I visited Tim last week, and as I was driving through his neck of the woods there was a lot going on both in the country around me and in news from elsewhere. It was adding up to a pretty awful moment in the ecological life of this amazing continent that had the exuberance to bring forth birdsong.

I saw a lot of evidence for the ‘demise of large trees’, and I am moved to express myself in more vigorous language: I saw trees being killed and paddocks massacred. I know from my study of land clearing issues that a lot of dying was happening here in addition to the highly visible trees.

According to a Bush Heritage publication on Land Clearing and its Impacts, Australia is still clearing way too many trees, and the effects are not only on the trees themselves but on all the other creatures who live in and amongst trees, including those who inhabit the understory. This report does not pull its punches:

“Over 5 million parrots, honeyeaters, robins and other land birds are killed each year by land clearing. For every 100 hectares of bush destroyed, between 1,000 and 2,000 birds die from exposure, starvation and stress. Half of Australia’s terrestrial bird species may become extinct this century unless habitat destruction is rapidly controlled.

Nearly half our mammal species, including some wombats, wallabies and bandicoots, are either extinct or threatened with extinction as a result of land clearing, habitat destruction and other threats.”

Another point made in this report concerns that great ecological dictum: ‘what goes around comes around.’ Bush Heritage warns that land clearing increases the potential for salinity, adversely affecting both soils and water, and thus generating negative impacts for farms, towns and cities.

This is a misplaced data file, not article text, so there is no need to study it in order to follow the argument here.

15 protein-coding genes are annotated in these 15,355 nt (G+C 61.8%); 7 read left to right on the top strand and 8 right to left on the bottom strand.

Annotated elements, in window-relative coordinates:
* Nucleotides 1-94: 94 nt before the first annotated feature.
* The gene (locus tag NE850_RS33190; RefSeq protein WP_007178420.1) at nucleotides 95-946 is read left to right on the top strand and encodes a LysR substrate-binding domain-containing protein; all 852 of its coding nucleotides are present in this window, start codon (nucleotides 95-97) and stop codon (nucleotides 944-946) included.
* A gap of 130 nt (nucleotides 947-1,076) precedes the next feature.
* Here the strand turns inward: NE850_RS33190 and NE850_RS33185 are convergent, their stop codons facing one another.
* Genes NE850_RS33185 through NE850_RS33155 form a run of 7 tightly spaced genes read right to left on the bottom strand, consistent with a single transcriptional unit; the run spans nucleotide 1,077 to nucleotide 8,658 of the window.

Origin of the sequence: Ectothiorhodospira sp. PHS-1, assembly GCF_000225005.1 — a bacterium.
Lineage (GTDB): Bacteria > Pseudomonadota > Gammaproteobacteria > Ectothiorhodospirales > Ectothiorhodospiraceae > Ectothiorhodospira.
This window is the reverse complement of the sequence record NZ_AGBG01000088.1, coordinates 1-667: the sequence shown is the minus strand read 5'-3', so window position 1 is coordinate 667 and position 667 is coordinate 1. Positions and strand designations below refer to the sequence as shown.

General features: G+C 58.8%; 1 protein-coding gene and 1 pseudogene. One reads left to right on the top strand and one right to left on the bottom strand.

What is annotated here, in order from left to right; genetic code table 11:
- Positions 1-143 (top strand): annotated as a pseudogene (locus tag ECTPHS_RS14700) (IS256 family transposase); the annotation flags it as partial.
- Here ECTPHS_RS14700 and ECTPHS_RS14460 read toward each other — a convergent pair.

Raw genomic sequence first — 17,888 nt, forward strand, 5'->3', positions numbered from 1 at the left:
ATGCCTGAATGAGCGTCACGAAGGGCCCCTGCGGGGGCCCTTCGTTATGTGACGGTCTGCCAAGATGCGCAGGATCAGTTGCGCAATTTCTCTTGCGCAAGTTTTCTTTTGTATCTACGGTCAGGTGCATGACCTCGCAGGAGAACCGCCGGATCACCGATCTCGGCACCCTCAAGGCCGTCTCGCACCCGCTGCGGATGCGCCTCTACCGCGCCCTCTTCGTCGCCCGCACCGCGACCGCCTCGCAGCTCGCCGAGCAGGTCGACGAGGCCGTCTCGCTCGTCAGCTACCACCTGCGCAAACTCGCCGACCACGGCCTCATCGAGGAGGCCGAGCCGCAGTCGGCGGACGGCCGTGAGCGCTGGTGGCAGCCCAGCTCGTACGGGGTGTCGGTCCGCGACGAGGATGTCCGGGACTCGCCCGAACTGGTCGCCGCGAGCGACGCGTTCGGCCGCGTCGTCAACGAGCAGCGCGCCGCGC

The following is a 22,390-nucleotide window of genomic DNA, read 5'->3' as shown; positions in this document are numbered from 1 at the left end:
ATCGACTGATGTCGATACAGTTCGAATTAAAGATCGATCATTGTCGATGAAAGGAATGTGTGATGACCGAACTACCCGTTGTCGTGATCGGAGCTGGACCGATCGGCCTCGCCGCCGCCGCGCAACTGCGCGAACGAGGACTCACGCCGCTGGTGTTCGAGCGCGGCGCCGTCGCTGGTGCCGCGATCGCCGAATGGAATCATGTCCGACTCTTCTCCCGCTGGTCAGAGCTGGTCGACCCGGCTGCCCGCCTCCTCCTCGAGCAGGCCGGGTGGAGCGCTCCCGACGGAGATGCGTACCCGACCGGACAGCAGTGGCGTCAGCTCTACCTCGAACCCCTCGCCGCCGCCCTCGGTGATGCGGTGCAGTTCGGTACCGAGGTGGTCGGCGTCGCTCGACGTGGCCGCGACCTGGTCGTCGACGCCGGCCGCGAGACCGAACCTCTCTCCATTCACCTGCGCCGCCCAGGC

One side of the story is the lack of political will, another side is human intransigence. As it happened, I was driving past recently cleared paddocks whilst listening to reports on the radio about the funeral of Glen Turner. Mr Turner was an environment inspector in the state of New South Wales, a government employee whose responsibilities included monitoring land clearing. He was shot and killed, and a local farmer Ian Robert Turnbull has been arrested. The news reports state that Mr Turnbull had a history of conflict over land clearing. Previously he had been in court over the matter of ‘clearing’ some 3000 trees. We will learn more about it in due course. In the meantime, Mr Glen Turner, a local man who was said to have loved farming life and the rural community, is gone forever.

One of the many reasons we take death seriously is that individual death, like species extinction, doesn’t offer return tickets.

There is so much evidence about the value of trees on properties that one is left wondering why people become so intransigent. It strikes me that some people get smart when they have to figure out how to make a living that will be legal, sustainable, and ecologically inclusive.  Others, it seems, just get mean.